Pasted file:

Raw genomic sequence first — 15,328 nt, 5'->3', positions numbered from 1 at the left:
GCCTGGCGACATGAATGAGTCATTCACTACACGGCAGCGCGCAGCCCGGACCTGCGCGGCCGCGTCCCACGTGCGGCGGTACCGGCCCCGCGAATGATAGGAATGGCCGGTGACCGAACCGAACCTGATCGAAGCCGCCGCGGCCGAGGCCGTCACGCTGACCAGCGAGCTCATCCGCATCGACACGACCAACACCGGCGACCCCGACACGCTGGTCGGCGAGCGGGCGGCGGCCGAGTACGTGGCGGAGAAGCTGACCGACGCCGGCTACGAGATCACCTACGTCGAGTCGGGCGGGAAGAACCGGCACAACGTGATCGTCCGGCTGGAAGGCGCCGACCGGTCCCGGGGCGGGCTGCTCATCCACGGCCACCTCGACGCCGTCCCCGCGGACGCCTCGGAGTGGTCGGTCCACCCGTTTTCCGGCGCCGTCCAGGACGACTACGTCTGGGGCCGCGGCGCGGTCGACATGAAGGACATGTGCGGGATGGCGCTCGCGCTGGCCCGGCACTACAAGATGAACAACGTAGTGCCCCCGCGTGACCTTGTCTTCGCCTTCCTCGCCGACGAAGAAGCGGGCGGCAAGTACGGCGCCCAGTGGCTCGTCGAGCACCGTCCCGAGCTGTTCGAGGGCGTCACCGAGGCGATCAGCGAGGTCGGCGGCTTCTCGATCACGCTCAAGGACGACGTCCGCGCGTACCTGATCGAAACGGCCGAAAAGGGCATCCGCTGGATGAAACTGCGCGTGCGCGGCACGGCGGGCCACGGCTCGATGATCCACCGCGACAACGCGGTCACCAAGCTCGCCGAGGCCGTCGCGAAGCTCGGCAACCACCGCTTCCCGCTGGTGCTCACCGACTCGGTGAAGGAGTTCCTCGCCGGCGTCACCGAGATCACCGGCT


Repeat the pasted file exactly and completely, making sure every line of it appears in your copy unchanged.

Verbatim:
Raw genomic sequence first — 15,328 nt, 5'->3', positions numbered from 1 at the left:
GCCTGGCGACATGAATGAGTCATTCACTACACGGCAGCGCGCAGCCCGGACCTGCGCGGCCGCGTCCCACGTGCGGCGGTACCGGCCCCGCGAATGATAGGAATGGCCGGTGACCGAACCGAACCTGATCGAAGCCGCCGCGGCCGAGGCCGTCACGCTGACCAGCGAGCTCATCCGCATCGACACGACCAACACCGGCGACCCCGACACGCTGGTCGGCGAGCGGGCGGCGGCCGAGTACGTGGCGGAGAAGCTGACCGACGCCGGCTACGAGATCACCTACGTCGAGTCGGGCGGGAAGAACCGGCACAACGTGATCGTCCGGCTGGAAGGCGCCGACCGGTCCCGGGGCGGGCTGCTCATCCACGGCCACCTCGACGCCGTCCCCGCGGACGCCTCGGAGTGGTCGGTCCACCCGTTTTCCGGCGCCGTCCAGGACGACTACGTCTGGGGCCGCGGCGCGGTCGACATGAAGGACATGTGCGGGATGGCGCTCGCGCTGGCCCGGCACTACAAGATGAACAACGTAGTGCCCCCGCGTGACCTTGTCTTCGCCTTCCTCGCCGACGAAGAAGCGGGCGGCAAGTACGGCGCCCAGTGGCTCGTCGAGCACCGTCCCGAGCTGTTCGAGGGCGTCACCGAGGCGATCAGCGAGGTCGGCGGCTTCTCGATCACGCTCAAGGACGACGTCCGCGCGTACCTGATCGAAACGGCCGAAAAGGGCATCCGCTGGATGAAACTGCGCGTGCGCGGCACGGCGGGCCACGGCTCGATGATCCACCGCGACAACGCGGTCACCAAGCTCGCCGAGGCCGTCGCGAAGCTCGGCAACCACCGCTTCCCGCTGGTGCTCACCGACTCGGTGAAGGAGTTCCTCGCCGGCGTCACCGAGATCACCGGCT